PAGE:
Reviews, profiles and news about art in Chicago

Review: Julie Green/Block Museum of Art

Activist Art, Ceramics, Evanston, Installation No Comments »
Julie Green. "The Last Supper," 2000-ongoing. Installation view of 357 plates in the 2009 exhibition "Counter Intelligence," California State University, Los Angeles.

Julie Green. “The Last Supper,” 2000-ongoing. Installation view of 357 plates in the 2009 exhibition “Counter Intelligence,” California State University, Los Angeles.


From a Missouri grand jury’s decision not to indict officer Darren Wilson in the fatal shooting of an unarmed Michael Brown in Ferguson, to the sentencing of Boston Bomber Dzhokhar Tsarnaev to death, our flawed criminal justice system is ever present in our lives. Julie Green’s set of 600 plates illustrating the final meals of U.S. death row inmates helps us remember the human lives behind the news. Read the rest of this entry »

Review: Timothy J. Clark/Loyola University Museum of Art

Drawings, Michigan Avenue, Painting No Comments »
Timothy J. Clark. "Vernazza, 1994," 1994 watercolor on paper

Timothy J. Clark. “Vernazza, 1994,” 1994
watercolor on paper


Exemplified by Brunelleschi’s demonstration of one-point perspective in depicting the Baptistery in Florence 500 years ago, Renaissance pictorial space was built to encompass ecclesiastic architecture, and it’s been the standard for European painters to either meet or disrupt ever since. Watercolorist Timothy J. Clark has joined that tradition in his depictions of Baroque churches. Following Monet’s renditions of Rouen Cathedral, he has emphasized the qualities of light and shadow rather than space and volume. But the gravitas, once thought appropriate for such revered subjects, just isn’t there. Nor is the vibrant excitement that an Impressionist like John Singer Sargent could give to the effects of strong Mediterranean light falling on Italian buildings. Read the rest of this entry »

Portrait of the Artist: Richard Renaldi

Michigan Avenue, Photography No Comments »
Richard Renaldi. "Touching Strangers: Donna and Donna."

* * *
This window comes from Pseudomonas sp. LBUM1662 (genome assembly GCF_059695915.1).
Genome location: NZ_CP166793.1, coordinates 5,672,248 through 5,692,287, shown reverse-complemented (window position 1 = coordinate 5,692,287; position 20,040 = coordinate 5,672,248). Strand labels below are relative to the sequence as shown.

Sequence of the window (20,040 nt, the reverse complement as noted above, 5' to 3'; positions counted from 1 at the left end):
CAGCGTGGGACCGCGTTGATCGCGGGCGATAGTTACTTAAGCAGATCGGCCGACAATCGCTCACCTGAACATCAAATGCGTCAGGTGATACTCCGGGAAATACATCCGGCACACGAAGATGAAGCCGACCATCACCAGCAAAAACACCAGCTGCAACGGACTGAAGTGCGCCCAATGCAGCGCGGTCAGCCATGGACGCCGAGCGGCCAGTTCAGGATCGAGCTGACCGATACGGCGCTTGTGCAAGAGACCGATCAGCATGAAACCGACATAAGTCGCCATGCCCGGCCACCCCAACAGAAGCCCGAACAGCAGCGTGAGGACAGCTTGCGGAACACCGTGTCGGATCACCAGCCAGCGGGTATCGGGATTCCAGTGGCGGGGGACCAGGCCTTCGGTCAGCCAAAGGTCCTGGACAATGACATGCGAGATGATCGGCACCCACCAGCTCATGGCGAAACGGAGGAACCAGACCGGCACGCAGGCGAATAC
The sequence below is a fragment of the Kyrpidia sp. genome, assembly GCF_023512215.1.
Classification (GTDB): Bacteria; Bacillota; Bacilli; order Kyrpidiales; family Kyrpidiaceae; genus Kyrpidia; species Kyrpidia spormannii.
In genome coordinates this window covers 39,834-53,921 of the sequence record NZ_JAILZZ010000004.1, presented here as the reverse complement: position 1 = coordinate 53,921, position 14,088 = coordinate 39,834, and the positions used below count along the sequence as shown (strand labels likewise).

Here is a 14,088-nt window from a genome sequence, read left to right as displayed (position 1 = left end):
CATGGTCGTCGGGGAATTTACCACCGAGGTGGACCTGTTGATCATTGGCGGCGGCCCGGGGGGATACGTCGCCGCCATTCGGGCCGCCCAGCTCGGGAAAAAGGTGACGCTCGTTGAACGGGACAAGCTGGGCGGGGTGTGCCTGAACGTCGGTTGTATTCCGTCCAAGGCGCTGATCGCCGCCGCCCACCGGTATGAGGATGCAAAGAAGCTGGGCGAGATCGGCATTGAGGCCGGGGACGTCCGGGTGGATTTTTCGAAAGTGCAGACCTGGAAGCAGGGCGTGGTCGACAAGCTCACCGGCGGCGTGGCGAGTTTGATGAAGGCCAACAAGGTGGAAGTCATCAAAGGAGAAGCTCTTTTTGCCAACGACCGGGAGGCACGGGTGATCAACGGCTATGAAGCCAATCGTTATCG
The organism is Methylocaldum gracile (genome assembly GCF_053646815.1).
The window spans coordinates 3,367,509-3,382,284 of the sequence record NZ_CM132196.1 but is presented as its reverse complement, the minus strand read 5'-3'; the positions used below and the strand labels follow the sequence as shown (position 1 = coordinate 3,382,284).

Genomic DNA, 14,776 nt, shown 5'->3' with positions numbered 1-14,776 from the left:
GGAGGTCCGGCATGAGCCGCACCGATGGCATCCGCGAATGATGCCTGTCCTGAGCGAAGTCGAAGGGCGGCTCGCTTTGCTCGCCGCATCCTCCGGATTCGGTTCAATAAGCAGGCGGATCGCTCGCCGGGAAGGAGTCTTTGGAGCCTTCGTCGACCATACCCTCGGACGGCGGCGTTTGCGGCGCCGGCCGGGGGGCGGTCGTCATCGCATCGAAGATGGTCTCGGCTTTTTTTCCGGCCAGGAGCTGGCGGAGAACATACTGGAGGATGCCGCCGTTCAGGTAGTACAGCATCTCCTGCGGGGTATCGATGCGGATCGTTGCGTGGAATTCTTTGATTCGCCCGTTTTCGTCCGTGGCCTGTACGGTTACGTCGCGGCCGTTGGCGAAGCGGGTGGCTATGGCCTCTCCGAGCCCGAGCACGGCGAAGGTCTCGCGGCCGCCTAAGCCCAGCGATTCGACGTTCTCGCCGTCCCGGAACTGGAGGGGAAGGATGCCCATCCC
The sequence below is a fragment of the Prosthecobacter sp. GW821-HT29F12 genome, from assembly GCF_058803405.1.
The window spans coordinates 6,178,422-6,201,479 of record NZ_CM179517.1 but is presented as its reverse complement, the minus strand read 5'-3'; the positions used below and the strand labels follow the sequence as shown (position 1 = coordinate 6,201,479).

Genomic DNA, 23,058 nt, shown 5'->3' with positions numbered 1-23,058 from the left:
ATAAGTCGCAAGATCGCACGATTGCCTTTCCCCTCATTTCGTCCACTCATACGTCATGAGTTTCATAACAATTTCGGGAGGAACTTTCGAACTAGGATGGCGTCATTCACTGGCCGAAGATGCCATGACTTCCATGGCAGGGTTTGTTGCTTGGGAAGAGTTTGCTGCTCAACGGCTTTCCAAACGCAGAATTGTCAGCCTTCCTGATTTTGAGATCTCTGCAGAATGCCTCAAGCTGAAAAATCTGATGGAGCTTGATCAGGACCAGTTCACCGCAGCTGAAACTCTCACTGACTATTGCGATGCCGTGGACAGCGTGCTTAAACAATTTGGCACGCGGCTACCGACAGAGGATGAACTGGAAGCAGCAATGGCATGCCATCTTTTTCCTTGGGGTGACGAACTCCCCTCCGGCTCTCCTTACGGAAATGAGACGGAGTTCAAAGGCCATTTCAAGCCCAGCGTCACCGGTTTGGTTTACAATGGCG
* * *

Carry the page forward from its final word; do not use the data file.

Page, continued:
Richard Renaldi. “Touching Strangers: Donna and Donna.”

Since 2007, Richard Renaldi has been casting, staging and capturing ephemeral connections between complete strangers. “I’m looking for people that look as if they have a story to tell… Someone that makes you want to know more, want to look more, want to continue looking at them because they have something about them that is beautiful,” Richard tells me. It’s early afternoon, and he’s phoned me from inside his vehicle parked on a New York City side street. “And I don’t mean the traditional classical sense of beauty, but instead something that is an attractive quality—strong features, individuality, a visible hardship or softness in their face.” Read the rest of this entry »

News: Julie Rodrigues Widholm Named New Director of DePaul Art Museum

Lincoln Park, Michigan Avenue, News etc. No Comments »
Julie Rodrigues Widholm. Photo by Nathan Keay.

Julie Rodrigues Widholm. Photo by Nathan Keay.

DePaul University announced Wednesday its selection of Julie Rodrigues Widholm as the next director of the DePaul Art Museum. Widholm, a curator at the Museum of Contemporary Art Chicago, has been with the MCA since 1999, starting as a research assistant and rising through the ranks. She holds a master’s degree in art history, theory and criticism from the School of the Art Institute of Chicago. Currently, Widholm curates three to seven exhibitions a year, amassing a portfolio of more than fifty exhibitions at the MCA. She starts at DePaul August 31. Read the rest of this entry »

Point of Origin: Mapping the Arts in Detroit

Architecture, Galleries & Museums, Installation, Multimedia, Outsider Art, Performance, Public Art, Sculpture No Comments »
Olayami Dabls, N'Kisi House, 2007, wood, glass, tile, bricks, paint, MBAD African Bead Museum in Detroit, MI. Photo credit: Charlene Uresy

Olayami Dabls, N’Kisi House, 2007,
wood, glass, tile, bricks, paint, MBAD African Bead Museum in Detroit/Photo: Charlene Uresy

By Allison Glenn

The twenty-first century has brought with it the re-emergence of contemporary conceptual artists engaged with penumbral zones. These artists are interested in site, positing new ideas for usage of once-inhabited homes and urban spaces. Whether the middle of the desert or the center of a blighted neighborhood, these sites exist on the theoretical—albeit times physical—margins of society. Artistic engagement with these interstitial spaces is on a material level, with art and architecture converging to create radical and experimental approaches to living. Positing ideas for architecture, technology, space and the body’s relation to it, artists are projecting utopic ideals for the future of the quotidian urban environment. What emerges from this are hybrid works of art and cultural production. Read the rest of this entry »